Concerned by his findings, Dr. Moreno followed up his examination by sending a note to
Thomas’ primary care physician recommending that Thomas be evaluated for ocular ischemic
syndrome. This evaluation is typically done using a Doppler ultrasound to look at blood flow from
the carotid arteries to the eyes.”
The ultrasound will show any blockages in the carotid arteries from plaque buildup, a condition
called atherosclerosis. It’s not uncommon when there’s atherosclerosis in the carotid arteries in
the neck that there’s also plaque buildup elsewhere, Dr. Moreno says.
The ultrasound is typically followed by an echocardiogram to examine blood flow through the
heart. Similar to Doppler ultrasound, an echocardiogram uses sound waves to produce an image of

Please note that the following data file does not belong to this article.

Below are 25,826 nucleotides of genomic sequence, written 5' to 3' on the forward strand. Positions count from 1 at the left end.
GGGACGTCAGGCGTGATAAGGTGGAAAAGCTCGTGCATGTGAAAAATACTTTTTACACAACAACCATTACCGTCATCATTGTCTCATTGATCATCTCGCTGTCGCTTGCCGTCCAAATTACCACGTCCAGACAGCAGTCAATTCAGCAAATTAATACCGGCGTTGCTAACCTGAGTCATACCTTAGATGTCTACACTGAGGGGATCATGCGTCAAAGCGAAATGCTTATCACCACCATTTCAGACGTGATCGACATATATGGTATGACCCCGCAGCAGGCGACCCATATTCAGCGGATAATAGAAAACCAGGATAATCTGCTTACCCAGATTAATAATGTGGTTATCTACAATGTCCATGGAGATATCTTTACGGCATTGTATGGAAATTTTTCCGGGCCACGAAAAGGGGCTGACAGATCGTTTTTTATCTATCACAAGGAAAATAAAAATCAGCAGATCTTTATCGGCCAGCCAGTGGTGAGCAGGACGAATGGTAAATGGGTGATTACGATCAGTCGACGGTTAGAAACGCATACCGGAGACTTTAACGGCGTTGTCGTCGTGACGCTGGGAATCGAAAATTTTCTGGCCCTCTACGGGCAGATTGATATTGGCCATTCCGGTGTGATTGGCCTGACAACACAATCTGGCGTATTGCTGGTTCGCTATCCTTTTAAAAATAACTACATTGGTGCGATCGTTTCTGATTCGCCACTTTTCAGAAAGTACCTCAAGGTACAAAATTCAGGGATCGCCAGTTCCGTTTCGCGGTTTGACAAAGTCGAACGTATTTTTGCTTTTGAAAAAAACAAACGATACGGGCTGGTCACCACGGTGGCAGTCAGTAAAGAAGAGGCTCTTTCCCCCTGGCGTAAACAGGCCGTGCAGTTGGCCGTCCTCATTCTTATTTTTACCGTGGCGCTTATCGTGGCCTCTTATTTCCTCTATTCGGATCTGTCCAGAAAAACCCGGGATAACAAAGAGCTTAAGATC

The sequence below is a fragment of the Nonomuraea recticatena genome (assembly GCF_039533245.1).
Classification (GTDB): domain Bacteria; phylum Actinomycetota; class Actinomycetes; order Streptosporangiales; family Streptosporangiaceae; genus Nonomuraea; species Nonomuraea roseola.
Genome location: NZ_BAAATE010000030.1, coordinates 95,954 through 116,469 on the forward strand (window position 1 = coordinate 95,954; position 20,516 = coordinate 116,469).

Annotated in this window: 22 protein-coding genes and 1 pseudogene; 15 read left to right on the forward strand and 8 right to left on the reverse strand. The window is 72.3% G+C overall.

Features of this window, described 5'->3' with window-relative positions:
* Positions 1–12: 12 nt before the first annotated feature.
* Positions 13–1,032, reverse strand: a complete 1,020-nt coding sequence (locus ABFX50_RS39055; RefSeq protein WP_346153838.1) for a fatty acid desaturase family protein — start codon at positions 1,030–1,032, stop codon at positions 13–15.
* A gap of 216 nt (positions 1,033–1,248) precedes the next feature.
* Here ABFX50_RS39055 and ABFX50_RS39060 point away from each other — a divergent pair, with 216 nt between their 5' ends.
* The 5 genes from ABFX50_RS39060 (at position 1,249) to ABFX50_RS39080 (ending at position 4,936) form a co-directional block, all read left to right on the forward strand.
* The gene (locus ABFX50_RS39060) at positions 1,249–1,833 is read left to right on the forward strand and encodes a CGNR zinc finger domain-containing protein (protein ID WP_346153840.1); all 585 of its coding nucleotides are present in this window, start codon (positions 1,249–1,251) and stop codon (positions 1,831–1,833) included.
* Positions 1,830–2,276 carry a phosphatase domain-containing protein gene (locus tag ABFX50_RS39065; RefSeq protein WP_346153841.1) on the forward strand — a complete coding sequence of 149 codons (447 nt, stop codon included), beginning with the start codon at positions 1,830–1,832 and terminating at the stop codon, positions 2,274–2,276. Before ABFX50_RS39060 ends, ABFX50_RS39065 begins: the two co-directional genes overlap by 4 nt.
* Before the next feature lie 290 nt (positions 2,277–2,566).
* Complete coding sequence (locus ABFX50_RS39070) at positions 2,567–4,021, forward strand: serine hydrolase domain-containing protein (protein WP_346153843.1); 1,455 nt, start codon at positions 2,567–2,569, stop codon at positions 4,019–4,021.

blood flow in the heart.
In Thomas’ case, the tests revealed significant stenosis of the carotid artery supplying the left
eye and substantial cardiovascular disease.”
“There was a 90 percent blockage in my left carotid artery, so my cardiologist placed a stent in
it,” Thomas reports. “He also placed seven stents in the arteries outside my heart and gave me a
new aortic valve and pacemaker. That’s why I say that Dr. Moreno literally saved my life.”
Eye exams lead to about 70 percent of all carotid stenosis diagnoses, Dr. Moreno reports.
“We are able to perceive changes in the circulation of the entire body just by looking at the eye,”
the doctor asserts. “Mr. Green is a good example of this fact. An eye exam led to additional
testing that revealed widespread vascular disease. “The resulting treatment ultimately improved the
overall prognosis for Mr. Green’s life, but there are ways to reduce your risk for this disorder,
and that starts with improving your cardiovascular health. That includes controlling your blood
pressure, blood sugar, and cholesterol levels to prevent atherosclerosis, cardiovascular disease